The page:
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Blair’s very, very long Journey

This review of Blair’s Autobiography was published by the Quarterly Review (www.quarterly-review.org )in 2011

ROBERT HENDERSON endures the self-justificatory and selective memoirs of one of the worst PMs of modern times

Blair takes 691 pages to say what could have been fitted comfortably into 200. It is little more than an exercise in the author’s vanity. The other problem with A Journey is Blair’s ineptitude as a writer which extends not merely to tortured syntax, purple prose, the presentation of banality as profundity, a mania for short sentences and an addiction to cliché, but to a relationship with correct punctuation which does not extend much beyond the use of the full stop.

When it comes to their autobiographical offerings, Barack Obama and Tony Blair have much in common. Both massage their past shamelessly. Both are superficial in their approach to politics. Both unwittingly tell you things about themselves that directly contradict the persona they are carefully attempting to construct.

Blair also copies Obama in one highly suspect trait: he provides acres of dialogue. This is distinctly odd because, apart from a mention of an “intermittently” kept diary in 1983-5 (p60), there is no indication that Blair has kept any contemporaneous record of his life.

This supposed conversation in the House of Commons lobby between Blair and Peter Mandelson shortly after the death of the Labour leader John Smith in 1994 will give the flavour. Blair is pressing Mandelson to support him rather than Gordon Brown for the vacant leadership:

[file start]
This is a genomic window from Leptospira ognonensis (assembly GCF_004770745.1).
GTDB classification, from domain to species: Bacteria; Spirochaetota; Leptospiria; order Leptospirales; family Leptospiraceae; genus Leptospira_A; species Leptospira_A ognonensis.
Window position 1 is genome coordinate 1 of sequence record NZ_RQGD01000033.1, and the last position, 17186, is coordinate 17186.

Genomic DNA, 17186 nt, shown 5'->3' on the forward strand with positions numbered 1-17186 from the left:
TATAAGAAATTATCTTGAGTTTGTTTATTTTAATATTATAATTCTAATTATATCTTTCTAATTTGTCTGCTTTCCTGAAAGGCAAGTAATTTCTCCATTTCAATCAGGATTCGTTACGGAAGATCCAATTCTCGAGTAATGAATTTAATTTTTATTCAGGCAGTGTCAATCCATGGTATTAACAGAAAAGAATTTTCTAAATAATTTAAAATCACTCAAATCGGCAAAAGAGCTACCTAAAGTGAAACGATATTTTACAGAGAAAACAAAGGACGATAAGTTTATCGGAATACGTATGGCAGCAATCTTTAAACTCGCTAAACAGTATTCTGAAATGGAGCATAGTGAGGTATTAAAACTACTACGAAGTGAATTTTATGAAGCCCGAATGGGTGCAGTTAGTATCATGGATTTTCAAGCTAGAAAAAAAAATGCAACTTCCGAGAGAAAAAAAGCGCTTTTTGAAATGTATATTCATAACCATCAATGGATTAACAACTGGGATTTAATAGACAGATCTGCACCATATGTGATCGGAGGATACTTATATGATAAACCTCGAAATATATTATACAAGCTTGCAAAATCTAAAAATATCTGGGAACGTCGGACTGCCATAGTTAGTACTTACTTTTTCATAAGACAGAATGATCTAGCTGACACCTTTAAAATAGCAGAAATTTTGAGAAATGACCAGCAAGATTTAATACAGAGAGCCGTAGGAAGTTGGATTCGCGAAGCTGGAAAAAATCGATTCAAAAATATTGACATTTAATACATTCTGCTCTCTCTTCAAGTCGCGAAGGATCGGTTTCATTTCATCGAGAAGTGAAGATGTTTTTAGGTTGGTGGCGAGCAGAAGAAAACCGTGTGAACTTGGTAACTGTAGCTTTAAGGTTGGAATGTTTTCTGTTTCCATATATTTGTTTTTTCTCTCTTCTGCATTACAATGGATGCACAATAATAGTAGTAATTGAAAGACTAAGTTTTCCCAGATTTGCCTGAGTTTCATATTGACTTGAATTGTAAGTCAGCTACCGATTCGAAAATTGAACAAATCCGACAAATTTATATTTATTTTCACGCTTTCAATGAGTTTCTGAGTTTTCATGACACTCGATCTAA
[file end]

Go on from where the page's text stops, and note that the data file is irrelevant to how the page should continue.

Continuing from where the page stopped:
“[Mandelson] ‘Now, let’s not run away with all this. Gordon is still the front-runner, still the person with the claim.’

As ever with Peter in a situation like this, you could never be quite sure what he was saying; but I was sure what I wanted to say.

‘Peter’, I said, ‘you know I love you, but this is mine. I am sure of it. And you must help me to do it.’

‘I wouldn’t be too sure about that,’ he said. For once, there was no playfulness; and for a moment we stood, looking at each other by the green leather-topped table at the north side of the Aye Lobby.

‘Peter,’ I said, putting a hand on each shoulder, ‘don’t cross me over this. This is mine. I know it and I will take it.’

‘You can’t be certain of that,’ he replied.

‘I understand.’ I spoke gently this time, the friendship fully back in my voice. ‘But just remember what I said.’

Someone entered the lobby. As if by telepathy, we moved apart and went in different directions.” (pp62/3)

Apart from the extreme improbability of anyone accurately remembering a conversation from 16 years before, there is the oddity of a relationship between two men in their forties rendered in a manner disconcertingly reminiscent of a Mills & Boon novel by a man now aged 57. Note also Blair’s willingness to threaten someone he claims as a close friend.

The man also has a curious lack of dignity. He does not seem to understand that it is unseemly for a former prime minister to write something like this:

“On that night of 12 May 1994, I needed that love that Cherie gave me, selfishly. I devoured it to give me strength. I was an animal following my instinct… “ (p65)

Blair frequently builds up his character as being one thing, then forgets the script and sabotages his intention. For example, he constantly attempts to represent himself as being in politics not from any vulgar ambition but because he wishes to serve the country. Suddenly this pops up:

“I was almost forty. I had been in Opposition for a decade. The thought of another five years of merely incremental steps towards change in the party that was so obviously needed, filled me with dismay. If the steps were too incremental, we might fail again and I would be fifty before even getting sight of government; and what was the point of politics if not to win power, govern and put into practice the policies you believe in?” (p51)

So, it was vulgar ambition after all.